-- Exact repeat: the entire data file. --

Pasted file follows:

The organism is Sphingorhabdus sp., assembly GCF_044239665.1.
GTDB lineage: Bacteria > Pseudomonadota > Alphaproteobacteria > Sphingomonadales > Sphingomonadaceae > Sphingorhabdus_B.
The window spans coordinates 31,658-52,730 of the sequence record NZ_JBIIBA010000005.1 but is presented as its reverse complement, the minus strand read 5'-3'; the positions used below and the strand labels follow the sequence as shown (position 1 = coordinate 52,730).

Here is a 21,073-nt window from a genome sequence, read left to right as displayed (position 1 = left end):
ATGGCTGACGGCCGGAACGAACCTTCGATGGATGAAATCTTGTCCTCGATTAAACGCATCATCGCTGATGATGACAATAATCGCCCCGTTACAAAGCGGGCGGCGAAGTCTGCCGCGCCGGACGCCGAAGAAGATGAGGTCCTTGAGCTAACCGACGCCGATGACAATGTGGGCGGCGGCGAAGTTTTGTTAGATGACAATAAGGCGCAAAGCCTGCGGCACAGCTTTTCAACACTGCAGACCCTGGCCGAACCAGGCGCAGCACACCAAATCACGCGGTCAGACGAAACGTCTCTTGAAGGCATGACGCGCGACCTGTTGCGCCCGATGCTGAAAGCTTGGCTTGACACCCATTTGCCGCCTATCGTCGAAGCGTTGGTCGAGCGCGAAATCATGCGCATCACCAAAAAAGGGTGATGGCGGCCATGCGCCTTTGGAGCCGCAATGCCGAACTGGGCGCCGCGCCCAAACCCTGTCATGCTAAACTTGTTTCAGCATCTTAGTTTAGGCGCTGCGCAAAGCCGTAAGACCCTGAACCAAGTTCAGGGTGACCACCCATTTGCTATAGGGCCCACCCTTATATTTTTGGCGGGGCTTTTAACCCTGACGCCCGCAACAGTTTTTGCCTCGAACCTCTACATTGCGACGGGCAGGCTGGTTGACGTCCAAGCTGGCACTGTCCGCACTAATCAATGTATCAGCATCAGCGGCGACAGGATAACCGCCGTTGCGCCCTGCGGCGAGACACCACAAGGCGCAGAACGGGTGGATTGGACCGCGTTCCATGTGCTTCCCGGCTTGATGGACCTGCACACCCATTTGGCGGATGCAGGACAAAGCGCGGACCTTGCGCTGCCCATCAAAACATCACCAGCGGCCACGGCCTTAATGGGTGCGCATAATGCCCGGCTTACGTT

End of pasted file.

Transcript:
The organism is Sphingorhabdus sp., assembly GCF_044239665.1.
GTDB lineage: Bacteria > Pseudomonadota > Alphaproteobacteria > Sphingomonadales > Sphingomonadaceae > Sphingorhabdus_B.
The window spans coordinates 31,658-52,730 of the sequence record NZ_JBIIBA010000005.1 but is presented as its reverse complement, the minus strand read 5'-3'; the positions used below and the strand labels follow the sequence as shown (position 1 = coordinate 52,730).

Here is a 21,073-nt window from a genome sequence, read left to right as displayed (position 1 = left end):
ATGGCTGACGGCCGGAACGAACCTTCGATGGATGAAATCTTGTCCTCGATTAAACGCATCATCGCTGATGATGACAATAATCGCCCCGTTACAAAGCGGGCGGCGAAGTCTGCCGCGCCGGACGCCGAAGAAGATGAGGTCCTTGAGCTAACCGACGCCGATGACAATGTGGGCGGCGGCGAAGTTTTGTTAGATGACAATAAGGCGCAAAGCCTGCGGCACAGCTTTTCAACACTGCAGACCCTGGCCGAACCAGGCGCAGCACACCAAATCACGCGGTCAGACGAAACGTCTCTTGAAGGCATGACGCGCGACCTGTTGCGCCCGATGCTGAAAGCTTGGCTTGACACCCATTTGCCGCCTATCGTCGAAGCGTTGGTCGAGCGCGAAATCATGCGCATCACCAAAAAAGGGTGATGGCGGCCATGCGCCTTTGGAGCCGCAATGCCGAACTGGGCGCCGCGCCCAAACCCTGTCATGCTAAACTTGTTTCAGCATCTTAGTTTAGGCGCTGCGCAAAGCCGTAAGACCCTGAACCAAGTTCAGGGTGACCACCCATTTGCTATAGGGCCCACCCTTATATTTTTGGCGGGGCTTTTAACCCTGACGCCCGCAACAGTTTTTGCCTCGAACCTCTACATTGCGACGGGCAGGCTGGTTGACGTCCAAGCTGGCACTGTCCGCACTAATCAATGTATCAGCATCAGCGGCGACAGGATAACCGCCGTTGCGCCCTGCGGCGAGACACCACAAGGCGCAGAACGGGTGGATTGGACCGCGTTCCATGTGCTTCCCGGCTTGATGGACCTGCACACCCATTTGGCGGATGCAGGACAAAGCGCGGACCTTGCGCTGCCCATCAAAACATCACCAGCGGCCACGGCCTTAATGGGTGCGCATAATGCCCGGCTTACGTT